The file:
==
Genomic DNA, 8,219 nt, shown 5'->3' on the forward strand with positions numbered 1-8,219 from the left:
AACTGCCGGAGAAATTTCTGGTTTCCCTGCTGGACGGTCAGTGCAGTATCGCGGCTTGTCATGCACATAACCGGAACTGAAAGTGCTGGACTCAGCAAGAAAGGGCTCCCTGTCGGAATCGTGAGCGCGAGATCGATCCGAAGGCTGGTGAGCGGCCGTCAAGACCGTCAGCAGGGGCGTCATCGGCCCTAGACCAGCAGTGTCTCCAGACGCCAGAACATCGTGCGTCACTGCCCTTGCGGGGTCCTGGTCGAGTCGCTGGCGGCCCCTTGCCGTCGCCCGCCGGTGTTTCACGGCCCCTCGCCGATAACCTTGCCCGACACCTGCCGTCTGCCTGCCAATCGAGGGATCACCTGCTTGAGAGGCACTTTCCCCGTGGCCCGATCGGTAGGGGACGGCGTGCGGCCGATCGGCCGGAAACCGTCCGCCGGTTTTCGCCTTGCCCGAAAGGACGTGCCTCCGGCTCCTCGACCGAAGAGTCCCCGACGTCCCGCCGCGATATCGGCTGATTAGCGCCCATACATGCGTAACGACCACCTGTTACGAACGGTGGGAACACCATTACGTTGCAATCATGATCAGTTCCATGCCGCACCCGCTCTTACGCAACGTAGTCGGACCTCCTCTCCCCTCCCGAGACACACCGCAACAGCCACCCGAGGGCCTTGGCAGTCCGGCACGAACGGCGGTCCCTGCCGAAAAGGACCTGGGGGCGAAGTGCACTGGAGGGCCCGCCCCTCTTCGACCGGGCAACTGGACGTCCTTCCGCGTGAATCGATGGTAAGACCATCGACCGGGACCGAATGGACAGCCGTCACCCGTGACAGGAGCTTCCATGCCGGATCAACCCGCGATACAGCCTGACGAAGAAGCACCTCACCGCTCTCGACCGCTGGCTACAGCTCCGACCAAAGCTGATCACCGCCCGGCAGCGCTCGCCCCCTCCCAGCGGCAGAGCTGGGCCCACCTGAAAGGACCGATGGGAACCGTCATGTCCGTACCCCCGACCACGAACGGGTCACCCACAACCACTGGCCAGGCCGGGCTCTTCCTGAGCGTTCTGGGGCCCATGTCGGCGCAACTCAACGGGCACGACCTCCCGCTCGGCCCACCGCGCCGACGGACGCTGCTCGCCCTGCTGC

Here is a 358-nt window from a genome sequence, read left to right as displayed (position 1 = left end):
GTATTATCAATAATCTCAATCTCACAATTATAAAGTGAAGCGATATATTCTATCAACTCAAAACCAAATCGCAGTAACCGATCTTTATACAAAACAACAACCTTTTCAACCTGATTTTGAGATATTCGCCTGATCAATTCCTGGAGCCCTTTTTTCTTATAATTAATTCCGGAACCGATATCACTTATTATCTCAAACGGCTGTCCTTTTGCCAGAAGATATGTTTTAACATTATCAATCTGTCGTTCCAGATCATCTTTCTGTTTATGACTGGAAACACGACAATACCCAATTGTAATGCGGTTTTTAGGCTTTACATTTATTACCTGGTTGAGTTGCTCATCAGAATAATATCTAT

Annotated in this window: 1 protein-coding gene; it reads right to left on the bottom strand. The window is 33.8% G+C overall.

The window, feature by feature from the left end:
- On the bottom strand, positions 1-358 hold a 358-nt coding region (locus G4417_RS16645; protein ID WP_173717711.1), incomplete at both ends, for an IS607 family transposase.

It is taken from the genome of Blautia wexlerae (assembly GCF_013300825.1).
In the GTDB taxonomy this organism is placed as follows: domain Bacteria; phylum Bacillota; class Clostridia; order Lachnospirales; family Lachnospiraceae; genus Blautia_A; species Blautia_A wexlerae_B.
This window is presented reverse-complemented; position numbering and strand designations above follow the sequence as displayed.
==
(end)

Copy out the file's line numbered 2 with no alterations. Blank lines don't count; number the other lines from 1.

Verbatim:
AACTGCCGGAGAAATTTCTGGTTTCCCTGCTGGACGGTCAGTGCAGTATCGCGGCTTGTCATGCACATAACCGGAACTGAAAGTGCTGGACTCAGCAAGAAAGGGCTCCCTGTCGGAATCGTGAGCGCGAGATCGATCCGAAGGCTGGTGAGCGGCCGTCAAGACCGTCAGCAGGGGCGTCATCGGCCCTAGACCAGCAGTGTCTCCAGACGCCAGAACATCGTGCGTCACTGCCCTTGCGGGGTCCTGGTCGAGTCGCTGGCGGCCCCTTGCCGTCGCCCGCCGGTGTTTCACGGCCCCTCGCCGATAACCTTGCCCGACACCTGCCGTCTGCCTGCCAATCGAGGGATCACCTGCTTGAGAGGCACTTTCCCCGTGGCCCGATCGGTAGGGGACGGCGTGCGGCCGATCGGCCGGAAACCGTCCGCCGGTTTTCGCCTTGCCCGAAAGGACGTGCCTCCGGCTCCTCGACCGAAGAGTCCCCGACGTCCCGCCGCGATATCGGCTGATTAGCGCCCATACATGCGTAACGACCACCTGTTACGAACGGTGGGAACACCATTACGTTGCAATCATGATCAGTTCCATGCCGCACCCGCTCTTACGCAACGTAGTCGGACCTCCTCTCCCCTCCCGAGACACACCGCAACAGCCACCCGAGGGCCTTGGCAGTCCGGCACGAACGGCGGTCCCTGCCGAAAAGGACCTGGGGGCGAAGTGCACTGGAGGGCCCGCCCCTCTTCGACCGGGCAACTGGACGTCCTTCCGCGTGAATCGATGGTAAGACCATCGACCGGGACCGAATGGACAGCCGTCACCCGTGACAGGAGCTTCCATGCCGGATCAACCCGCGATACAGCCTGACGAAGAAGCACCTCACCGCTCTCGACCGCTGGCTACAGCTCCGACCAAAGCTGATCACCGCCCGGCAGCGCTCGCCCCCTCCCAGCGGCAGAGCTGGGCCCACCTGAAAGGACCGATGGGAACCGTCATGTCCGTACCCCCGACCACGAACGGGTCACCCACAACCACTGGCCAGGCCGGGCTCTTCCTGAGCGTTCTGGGGCCCATGTCGGCGCAACTCAACGGGCACGACCTCCCGCTCGGCCCACCGCGCCGACGGACGCTGCTCGCCCTGCTGC